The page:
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Ireland’s Leading Independent Food & Hospitality Guide
Summer arrived very suddenly this year, calling for a quick change in the kitchen –and what’s needed now is light food that’s simple to make and is easy on the eye. This ties in very well with the Irish Heart Foundation’s philosophy, so don’t forget that their annual Happy Heart Eat Out campaign is continuing throughout the country for the whole month of June. And the message this year - “For a Happy Heart.....portion size matters!” – is equally important at home as well as when eataing out. The Irish Heart Foundation has a great collection of recipes for delicious dishes that are low in fat, and full of fruit and vegetables – for further details visit their website, call them on (01) 668 5001 or get a copy of their Happy Heart Cook Book (ISBN 0717130525 – any bookshop can order using this reference if it is not in stock).
Roulade of Sole Fillets, Green Mango and Lime Salsa
This light and attractive dish comes from Olivier Pauloin-Valory, of Les Olives Restaurant in Naas, County Kildare, who contributed it to the Happy Heart Eat Out Recipe Magazine. Serves 4
12 fillets (3 fish) black sole or lemon sole, skinned
1 carrot, sliced thinly, approx 10cm/4 inches in length or wider than fillet
1 small white leek, sliced thinly, as above
1⁄4 small celeriac, sliced thinly, as above
30ml/2 tablespoons olive oil
A little salt and freshly ground black pepper
Baby boiled potatoes in their skins to serve
1 green mango, peeled and sliced thinly
1 red chilli, deseeded and sliced thinly
2 limes, juiced
3 mint leaves, finely sliced
Chef’s note: This salsa does not need much salt
What you do:
Flatten each fish fillet slightly. If using lemon sole be very gentle. This can be done easily between two sheets of cling film. Keep fish in the fridge. Add the sliced vegetables, a little water, a little olive oil and a little salt to a wide pot with a lid. Cook quickly until tender. Remove and leave to cool on a tray. To make the salsa, mix the mango and chilli together with the
lime juice and the rest of olive oil. Season and add the mint. Roll the fish with a small amount of vegetables in the middle. Roll tightly in cling film. Steam the roulades for about 6 to 8 minutes, depending on the thickness of the fillets. Using kitchen scissors, cut one side of the cling film and slide the roulade out. Serve three fillets per person with a heap of mango salsa and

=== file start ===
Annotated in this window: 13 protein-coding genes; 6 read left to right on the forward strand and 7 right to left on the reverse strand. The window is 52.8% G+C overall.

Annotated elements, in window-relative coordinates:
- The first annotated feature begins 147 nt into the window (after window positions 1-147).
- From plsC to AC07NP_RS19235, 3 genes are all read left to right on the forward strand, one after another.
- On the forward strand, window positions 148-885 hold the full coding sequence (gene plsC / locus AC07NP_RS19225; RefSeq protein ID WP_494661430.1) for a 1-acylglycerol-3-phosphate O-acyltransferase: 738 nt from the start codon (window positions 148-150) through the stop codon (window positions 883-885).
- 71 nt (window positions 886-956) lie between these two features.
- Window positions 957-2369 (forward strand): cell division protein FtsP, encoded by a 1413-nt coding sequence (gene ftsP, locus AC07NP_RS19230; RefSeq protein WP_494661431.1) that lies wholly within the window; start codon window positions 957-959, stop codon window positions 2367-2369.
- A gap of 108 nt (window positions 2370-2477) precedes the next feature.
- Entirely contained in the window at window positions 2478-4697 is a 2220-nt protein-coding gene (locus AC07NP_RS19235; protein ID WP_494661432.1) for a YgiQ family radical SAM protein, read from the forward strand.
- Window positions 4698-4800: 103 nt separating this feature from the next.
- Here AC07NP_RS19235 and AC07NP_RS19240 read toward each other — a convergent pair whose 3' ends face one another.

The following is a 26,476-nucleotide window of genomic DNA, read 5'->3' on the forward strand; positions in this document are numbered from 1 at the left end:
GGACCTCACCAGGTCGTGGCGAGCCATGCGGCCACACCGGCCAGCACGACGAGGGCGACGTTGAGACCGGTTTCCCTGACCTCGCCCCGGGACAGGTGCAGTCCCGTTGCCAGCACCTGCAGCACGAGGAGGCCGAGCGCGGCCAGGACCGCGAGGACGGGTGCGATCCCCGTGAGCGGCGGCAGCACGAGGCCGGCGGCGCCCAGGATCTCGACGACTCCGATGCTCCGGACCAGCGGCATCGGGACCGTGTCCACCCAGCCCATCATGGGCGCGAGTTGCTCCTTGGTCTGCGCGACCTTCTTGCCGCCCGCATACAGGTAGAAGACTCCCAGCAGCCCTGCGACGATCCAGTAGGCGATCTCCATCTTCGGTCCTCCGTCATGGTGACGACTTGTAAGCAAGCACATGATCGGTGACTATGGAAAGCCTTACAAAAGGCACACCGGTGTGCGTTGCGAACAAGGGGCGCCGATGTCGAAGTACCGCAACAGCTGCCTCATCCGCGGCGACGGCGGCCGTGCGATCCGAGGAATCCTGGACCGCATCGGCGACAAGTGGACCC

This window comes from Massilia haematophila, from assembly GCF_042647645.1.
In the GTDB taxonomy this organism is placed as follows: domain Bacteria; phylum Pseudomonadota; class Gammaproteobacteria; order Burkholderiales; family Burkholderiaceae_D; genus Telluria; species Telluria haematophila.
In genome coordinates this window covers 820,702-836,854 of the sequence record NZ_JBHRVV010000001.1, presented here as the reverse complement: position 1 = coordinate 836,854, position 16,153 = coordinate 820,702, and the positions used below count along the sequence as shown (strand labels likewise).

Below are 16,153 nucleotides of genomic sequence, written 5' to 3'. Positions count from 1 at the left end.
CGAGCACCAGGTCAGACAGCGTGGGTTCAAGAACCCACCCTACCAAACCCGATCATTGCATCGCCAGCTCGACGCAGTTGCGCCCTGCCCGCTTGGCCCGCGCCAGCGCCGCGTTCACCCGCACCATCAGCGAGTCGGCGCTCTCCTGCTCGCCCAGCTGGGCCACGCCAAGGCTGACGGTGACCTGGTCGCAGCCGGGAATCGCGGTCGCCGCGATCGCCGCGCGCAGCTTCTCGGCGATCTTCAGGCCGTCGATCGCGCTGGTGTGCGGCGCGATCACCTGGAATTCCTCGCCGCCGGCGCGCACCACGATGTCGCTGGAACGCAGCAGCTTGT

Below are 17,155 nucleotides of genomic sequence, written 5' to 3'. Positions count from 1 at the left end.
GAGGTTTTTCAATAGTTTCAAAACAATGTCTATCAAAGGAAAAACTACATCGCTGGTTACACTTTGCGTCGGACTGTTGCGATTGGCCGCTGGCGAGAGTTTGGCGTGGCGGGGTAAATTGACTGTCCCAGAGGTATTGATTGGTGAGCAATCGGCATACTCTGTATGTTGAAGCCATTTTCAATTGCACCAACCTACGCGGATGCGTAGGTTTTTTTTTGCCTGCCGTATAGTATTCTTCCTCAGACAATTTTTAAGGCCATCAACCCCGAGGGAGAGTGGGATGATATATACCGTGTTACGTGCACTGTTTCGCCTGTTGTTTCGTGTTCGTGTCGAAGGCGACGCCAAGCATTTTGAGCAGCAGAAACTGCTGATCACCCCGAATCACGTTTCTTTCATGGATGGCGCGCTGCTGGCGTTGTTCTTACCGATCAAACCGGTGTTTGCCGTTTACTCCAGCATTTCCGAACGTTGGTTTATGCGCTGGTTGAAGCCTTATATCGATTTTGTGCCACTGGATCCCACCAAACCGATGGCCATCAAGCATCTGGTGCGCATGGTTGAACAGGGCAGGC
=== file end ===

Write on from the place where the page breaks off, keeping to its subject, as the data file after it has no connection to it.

juice. Serve with new boiled potatoes in their skins.
Chef’s Note: To save time when slicing the vegetables, use a mandolin.
SHORT ITEM: Carnival Chicken
This tasty little number could well become a favourite. Serves 4:
4 chicken fillets
Marinade: In a large bowl, mix together: 1 tsp each: ground ginger, mixed herbs, Cajun spice, soft light brown sugar & Tabasco sauce; 1 tbsp each light soy sauce & balsamic vinegar; 2 tbsp each clear honey & olive oil and the juice of 1 lime
For the Apricot & Coriander Basmati Rice
7 oz/200g basmati rice
2 tbso fresh chopped coriander
2 tbsp olive oil
4 oz/100g ready to eat dried apricots, diced
salt & freshly ground pepper.
Slice the chicken fillets into strips and add to the marinade; toss to coat evenly.
Cook the rice in a large pan of lightly salted boiling water for about 10 minutes, until just tender; drain well, turn into a bowl and gently stir in the coriander, olive oil and chopped apricots. Season, cover and keep warm until required.
Meanwhile, cook the chicken strips (with their marinade) briskly in a large preheated non-stick frying pan; stir-fry over fairly high heat for 6 or 7 minutes, or until the chicken is thoroughly cooked and the marinade has reduced to make a nice coating.
Serve the chicken strips with the apricot & coriander rice, garnished with lemon or lime wedges, and offer a green salad on the side.
Ingredient of the Week - Basmati Rice
What Is It? Widely regarded as the best long grain rice, basmati rice is renowned for its slender, separate grains delicate yet distinctive flavour and fragrance.
Where Does It Come From? Although similar products are grown in other areas, traditional basmati rice is grown only in the foothills of the Himalayas, where the climate an unique soil conditions create its unique qualities.
Where Can I Get It? As interest in authentic ethnic cooking has grown in this country, the choice of rice varieties (not so long ago restricted to ‘long grain’ for savoury dishes and ‘short grain’ for desserts like rice pudding) has grown, and basmati rice is now widely available in specialist stores and good supermarkets. Ethnic food stores sell it loose (often in several grades) or in large bags, which are good value if you eat a lot of rice, and branded products such as Tilda and Sharwood’s are easy to find in supermarkets.
What Can I Do With It? Basmati rice can be used in any dish where long grain rice is called for and, to be sure of fluffy separate grains, it is best to cook it in much the same way as pasta: bring a large pan of lightly salted boiling water to the boil, tip in the rice, stir and bring back up to the boil, then simmer for about 10 minutes or until the rice is just tender. Drain in a colander, cover and leave to stand for 2 minutes, then fluff up with a fork. It is equally good in hot dishes, as a hot accompaniment or served cold in salads – and its special flavour also makes it an interesting ingredient for desserts.